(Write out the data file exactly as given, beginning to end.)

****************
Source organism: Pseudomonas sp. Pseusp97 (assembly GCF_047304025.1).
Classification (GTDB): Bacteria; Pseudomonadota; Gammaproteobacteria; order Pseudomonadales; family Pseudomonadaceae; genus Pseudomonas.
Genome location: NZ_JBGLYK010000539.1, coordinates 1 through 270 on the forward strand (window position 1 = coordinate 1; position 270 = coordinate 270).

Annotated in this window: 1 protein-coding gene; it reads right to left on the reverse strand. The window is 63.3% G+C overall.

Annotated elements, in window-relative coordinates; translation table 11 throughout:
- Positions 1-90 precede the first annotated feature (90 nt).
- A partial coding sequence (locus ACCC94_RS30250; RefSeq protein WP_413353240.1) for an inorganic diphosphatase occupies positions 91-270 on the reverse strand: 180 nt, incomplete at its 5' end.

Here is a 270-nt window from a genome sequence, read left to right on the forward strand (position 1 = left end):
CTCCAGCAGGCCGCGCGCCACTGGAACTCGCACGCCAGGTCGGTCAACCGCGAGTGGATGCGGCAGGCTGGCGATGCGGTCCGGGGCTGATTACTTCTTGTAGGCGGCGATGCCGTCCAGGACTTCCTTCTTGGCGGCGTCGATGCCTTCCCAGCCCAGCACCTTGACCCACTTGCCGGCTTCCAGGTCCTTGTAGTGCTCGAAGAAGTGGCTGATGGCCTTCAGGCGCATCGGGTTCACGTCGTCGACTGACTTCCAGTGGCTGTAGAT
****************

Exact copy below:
Source organism: Pseudomonas sp. Pseusp97 (assembly GCF_047304025.1).
Classification (GTDB): Bacteria; Pseudomonadota; Gammaproteobacteria; order Pseudomonadales; family Pseudomonadaceae; genus Pseudomonas.
Genome location: NZ_JBGLYK010000539.1, coordinates 1 through 270 on the forward strand (window position 1 = coordinate 1; position 270 = coordinate 270).

Annotated in this window: 1 protein-coding gene; it reads right to left on the reverse strand. The window is 63.3% G+C overall.

Annotated elements, in window-relative coordinates; translation table 11 throughout:
- Positions 1-90 precede the first annotated feature (90 nt).
- A partial coding sequence (locus ACCC94_RS30250; RefSeq protein WP_413353240.1) for an inorganic diphosphatase occupies positions 91-270 on the reverse strand: 180 nt, incomplete at its 5' end.

Here is a 270-nt window from a genome sequence, read left to right on the forward strand (position 1 = left end):
CTCCAGCAGGCCGCGCGCCACTGGAACTCGCACGCCAGGTCGGTCAACCGCGAGTGGATGCGGCAGGCTGGCGATGCGGTCCGGGGCTGATTACTTCTTGTAGGCGGCGATGCCGTCCAGGACTTCCTTCTTGGCGGCGTCGATGCCTTCCCAGCCCAGCACCTTGACCCACTTGCCGGCTTCCAGGTCCTTGTAGTGCTCGAAGAAGTGGCTGATGGCCTTCAGGCGCATCGGGTTCACGTCGTCGACTGACTTCCAGTGGCTGTAGAT